Never Pure: Historical Studies of Science as If It Was Produced by People with Bodies, Situated in Time, Space, Culture, and Society, and Struggling for Credibility and Authority
Steven Shapin argues that science, for all its immense authority and power, is and always has been a human endeavor, subject to human capacities and limits. Put simply, science has never been pure. To be human is to err, and we understand science better when we recognize it as the laborious achievement of fallible, imperfect, and historically situated human beings.
Shapin’s essays collected here include reflections on the historical relationships between science and common sense, between science and modernity, and between science and the moral order. They explore the relevance of physical and social settings in the making of scientific knowledge, the methods appropriate to understanding science historically, dietetics as a compelling site for historical inquiry, the identity of those who have made scientific knowledge, and the means by which science has acquired credibility and authority.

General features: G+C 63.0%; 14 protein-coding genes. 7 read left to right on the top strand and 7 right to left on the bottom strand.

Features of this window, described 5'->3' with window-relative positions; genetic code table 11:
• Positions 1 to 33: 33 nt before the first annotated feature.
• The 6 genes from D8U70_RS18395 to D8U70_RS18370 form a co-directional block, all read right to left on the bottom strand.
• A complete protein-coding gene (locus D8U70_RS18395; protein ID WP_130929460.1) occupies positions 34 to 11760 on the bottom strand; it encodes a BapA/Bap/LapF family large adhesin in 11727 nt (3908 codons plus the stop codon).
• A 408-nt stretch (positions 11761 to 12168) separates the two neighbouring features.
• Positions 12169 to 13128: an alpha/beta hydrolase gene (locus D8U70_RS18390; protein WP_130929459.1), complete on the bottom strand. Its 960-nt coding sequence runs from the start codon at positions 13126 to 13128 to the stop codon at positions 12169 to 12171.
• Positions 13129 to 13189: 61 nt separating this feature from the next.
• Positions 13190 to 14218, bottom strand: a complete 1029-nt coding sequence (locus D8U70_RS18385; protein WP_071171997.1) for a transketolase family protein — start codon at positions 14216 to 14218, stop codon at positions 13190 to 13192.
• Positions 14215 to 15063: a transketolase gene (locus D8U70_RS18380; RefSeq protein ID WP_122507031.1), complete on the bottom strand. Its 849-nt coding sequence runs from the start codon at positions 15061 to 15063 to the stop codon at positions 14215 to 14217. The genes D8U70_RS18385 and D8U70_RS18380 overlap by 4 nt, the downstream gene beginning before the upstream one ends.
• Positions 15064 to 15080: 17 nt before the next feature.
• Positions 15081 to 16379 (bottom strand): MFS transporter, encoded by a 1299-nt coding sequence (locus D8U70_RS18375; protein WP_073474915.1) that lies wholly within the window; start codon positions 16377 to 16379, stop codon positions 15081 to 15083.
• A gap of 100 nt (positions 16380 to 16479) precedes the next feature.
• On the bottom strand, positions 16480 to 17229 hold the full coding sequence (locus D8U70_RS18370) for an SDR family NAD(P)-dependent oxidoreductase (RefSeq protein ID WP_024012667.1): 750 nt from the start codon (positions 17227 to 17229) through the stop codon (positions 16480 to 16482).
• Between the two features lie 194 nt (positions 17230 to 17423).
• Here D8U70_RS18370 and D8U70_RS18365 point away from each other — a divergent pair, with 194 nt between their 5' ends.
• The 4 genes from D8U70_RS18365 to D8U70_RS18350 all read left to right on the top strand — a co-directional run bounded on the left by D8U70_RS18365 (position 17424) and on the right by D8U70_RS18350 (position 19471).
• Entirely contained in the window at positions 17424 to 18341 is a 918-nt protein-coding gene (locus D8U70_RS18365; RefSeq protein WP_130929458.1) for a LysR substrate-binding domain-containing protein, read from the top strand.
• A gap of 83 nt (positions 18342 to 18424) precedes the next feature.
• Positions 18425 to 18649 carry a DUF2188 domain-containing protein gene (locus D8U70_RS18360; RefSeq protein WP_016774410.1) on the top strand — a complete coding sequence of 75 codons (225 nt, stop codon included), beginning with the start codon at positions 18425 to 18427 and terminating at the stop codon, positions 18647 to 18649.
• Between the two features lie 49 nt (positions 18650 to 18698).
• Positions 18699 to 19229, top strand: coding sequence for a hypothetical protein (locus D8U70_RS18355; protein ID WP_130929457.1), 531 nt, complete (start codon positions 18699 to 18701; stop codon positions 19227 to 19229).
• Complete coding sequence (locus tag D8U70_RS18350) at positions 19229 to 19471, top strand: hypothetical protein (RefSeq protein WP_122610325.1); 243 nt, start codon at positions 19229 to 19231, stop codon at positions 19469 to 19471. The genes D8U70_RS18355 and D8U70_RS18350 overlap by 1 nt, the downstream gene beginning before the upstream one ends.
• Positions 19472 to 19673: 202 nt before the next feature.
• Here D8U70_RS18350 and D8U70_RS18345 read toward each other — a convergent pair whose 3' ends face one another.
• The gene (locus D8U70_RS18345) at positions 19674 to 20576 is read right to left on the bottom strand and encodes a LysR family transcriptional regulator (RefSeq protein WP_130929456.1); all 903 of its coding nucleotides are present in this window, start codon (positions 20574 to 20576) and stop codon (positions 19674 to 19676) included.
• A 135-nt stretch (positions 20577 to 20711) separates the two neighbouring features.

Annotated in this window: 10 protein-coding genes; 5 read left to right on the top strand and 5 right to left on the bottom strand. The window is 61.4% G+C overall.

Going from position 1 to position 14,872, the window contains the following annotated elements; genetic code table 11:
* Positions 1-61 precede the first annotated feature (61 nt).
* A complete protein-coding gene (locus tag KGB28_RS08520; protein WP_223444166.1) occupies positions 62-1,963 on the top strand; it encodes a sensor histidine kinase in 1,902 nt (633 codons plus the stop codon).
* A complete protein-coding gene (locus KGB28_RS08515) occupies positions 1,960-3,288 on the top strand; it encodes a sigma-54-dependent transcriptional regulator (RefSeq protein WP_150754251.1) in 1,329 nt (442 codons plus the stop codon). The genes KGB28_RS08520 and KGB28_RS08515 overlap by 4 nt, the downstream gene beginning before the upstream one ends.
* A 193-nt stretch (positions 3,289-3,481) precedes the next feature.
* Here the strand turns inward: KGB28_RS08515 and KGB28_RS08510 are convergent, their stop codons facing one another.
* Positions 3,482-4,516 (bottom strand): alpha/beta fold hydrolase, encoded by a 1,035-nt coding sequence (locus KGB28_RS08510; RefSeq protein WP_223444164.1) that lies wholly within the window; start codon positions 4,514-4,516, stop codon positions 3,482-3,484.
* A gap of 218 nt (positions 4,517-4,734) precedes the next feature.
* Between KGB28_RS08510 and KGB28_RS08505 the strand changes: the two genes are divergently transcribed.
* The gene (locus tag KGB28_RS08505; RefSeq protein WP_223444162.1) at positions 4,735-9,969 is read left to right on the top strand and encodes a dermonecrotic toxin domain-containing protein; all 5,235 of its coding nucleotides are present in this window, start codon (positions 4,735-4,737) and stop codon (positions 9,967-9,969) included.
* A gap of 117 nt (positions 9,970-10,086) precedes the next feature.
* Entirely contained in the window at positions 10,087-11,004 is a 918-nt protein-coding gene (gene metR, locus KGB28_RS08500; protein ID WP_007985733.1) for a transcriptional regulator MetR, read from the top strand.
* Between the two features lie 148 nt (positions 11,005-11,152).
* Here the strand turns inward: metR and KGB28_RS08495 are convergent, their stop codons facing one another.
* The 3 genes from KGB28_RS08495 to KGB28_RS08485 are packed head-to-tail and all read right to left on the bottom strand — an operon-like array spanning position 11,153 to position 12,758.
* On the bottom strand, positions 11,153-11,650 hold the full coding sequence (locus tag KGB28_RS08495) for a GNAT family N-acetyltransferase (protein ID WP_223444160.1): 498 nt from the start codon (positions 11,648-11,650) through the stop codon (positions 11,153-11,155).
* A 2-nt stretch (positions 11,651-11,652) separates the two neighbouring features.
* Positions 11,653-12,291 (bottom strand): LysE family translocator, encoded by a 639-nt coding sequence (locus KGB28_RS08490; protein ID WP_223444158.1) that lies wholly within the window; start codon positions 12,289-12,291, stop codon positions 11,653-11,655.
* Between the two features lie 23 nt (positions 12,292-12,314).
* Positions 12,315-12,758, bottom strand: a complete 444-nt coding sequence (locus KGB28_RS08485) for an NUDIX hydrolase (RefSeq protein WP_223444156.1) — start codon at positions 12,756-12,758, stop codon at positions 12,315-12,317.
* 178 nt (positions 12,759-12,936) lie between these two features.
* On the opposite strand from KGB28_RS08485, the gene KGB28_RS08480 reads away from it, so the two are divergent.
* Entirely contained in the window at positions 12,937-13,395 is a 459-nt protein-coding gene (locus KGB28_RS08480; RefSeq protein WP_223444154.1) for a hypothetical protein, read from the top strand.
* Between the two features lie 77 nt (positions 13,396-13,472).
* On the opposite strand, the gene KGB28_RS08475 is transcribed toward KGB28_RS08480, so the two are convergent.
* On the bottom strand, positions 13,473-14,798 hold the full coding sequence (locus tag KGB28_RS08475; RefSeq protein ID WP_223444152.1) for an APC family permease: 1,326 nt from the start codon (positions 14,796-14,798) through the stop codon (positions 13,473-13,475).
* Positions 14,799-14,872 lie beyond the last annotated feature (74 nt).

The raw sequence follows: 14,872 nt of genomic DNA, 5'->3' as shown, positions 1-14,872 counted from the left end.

This wide-ranging and intensely interdisciplinary collection by one of the most distinguished historians and sociologists of science represents some of the leading edges of change in the scholarly understanding of science over the past several decades.
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Review: Never PureUser Review - Beckydham - Goodreads
There are some interesting essays in here, but it's such a mixed bag. And difficult to read for the most part. Read full review
Review: Never PureUser Review - Brent Ranalli - Goodreads
A collection of miscellany by Steven Shapin, one of the most clear-thinking and innovative scholars of science studies around. I'm not sure I'd recommend every essay in this volume for the general ... Read full review